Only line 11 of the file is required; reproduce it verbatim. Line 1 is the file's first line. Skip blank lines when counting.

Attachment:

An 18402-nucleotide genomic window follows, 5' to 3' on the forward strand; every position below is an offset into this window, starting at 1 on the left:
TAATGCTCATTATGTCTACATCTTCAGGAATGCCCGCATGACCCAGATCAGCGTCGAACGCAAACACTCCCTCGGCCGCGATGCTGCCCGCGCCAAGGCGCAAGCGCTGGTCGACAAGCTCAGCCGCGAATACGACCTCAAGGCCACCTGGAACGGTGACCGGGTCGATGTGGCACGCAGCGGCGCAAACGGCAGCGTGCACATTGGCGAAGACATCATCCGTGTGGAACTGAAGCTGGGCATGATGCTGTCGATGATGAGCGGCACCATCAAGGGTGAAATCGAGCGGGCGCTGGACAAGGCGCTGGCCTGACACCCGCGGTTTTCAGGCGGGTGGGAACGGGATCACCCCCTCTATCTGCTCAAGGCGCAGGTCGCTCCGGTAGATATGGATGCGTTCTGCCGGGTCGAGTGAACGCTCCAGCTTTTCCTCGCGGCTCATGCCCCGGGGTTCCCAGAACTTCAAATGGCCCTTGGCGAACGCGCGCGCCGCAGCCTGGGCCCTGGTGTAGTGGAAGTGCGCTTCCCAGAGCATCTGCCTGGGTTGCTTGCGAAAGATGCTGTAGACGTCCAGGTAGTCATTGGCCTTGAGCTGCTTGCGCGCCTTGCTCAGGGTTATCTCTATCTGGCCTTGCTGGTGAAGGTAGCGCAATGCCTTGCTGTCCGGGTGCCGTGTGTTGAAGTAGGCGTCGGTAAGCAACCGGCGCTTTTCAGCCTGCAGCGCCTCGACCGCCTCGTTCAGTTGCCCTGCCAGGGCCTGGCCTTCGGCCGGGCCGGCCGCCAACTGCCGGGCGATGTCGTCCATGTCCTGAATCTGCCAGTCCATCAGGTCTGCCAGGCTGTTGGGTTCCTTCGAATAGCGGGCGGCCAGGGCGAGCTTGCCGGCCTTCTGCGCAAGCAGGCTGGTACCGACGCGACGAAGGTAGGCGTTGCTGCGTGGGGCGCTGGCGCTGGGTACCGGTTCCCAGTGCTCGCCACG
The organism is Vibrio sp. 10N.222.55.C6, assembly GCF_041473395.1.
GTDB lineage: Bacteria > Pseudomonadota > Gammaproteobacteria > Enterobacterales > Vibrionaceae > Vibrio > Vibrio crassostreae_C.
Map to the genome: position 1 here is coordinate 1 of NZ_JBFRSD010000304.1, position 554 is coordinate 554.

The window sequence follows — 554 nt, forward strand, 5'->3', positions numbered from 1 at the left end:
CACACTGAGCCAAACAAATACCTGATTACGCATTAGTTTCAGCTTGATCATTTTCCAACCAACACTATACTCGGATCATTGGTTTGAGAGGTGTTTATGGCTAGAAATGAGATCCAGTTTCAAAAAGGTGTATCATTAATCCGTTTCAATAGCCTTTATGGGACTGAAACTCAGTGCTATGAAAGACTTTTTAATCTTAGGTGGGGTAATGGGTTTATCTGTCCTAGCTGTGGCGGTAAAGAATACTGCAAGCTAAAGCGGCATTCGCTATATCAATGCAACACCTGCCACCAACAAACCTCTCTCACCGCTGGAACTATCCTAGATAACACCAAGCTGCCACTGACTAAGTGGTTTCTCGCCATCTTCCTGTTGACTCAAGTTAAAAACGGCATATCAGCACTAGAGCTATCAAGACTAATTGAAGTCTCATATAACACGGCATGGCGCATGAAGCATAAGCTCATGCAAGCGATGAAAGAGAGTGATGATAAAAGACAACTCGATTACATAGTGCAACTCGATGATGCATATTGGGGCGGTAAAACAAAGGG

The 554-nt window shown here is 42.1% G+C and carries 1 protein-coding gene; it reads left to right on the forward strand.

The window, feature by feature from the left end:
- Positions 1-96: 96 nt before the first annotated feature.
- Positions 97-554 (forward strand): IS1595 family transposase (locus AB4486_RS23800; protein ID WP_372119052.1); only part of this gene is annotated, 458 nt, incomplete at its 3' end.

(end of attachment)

- Positions 97-554 (forward strand): IS1595 family transposase (locus AB4486_RS23800; protein ID WP_372119052.1); only part of this gene is annotated, 458 nt, incomplete at its 3' end.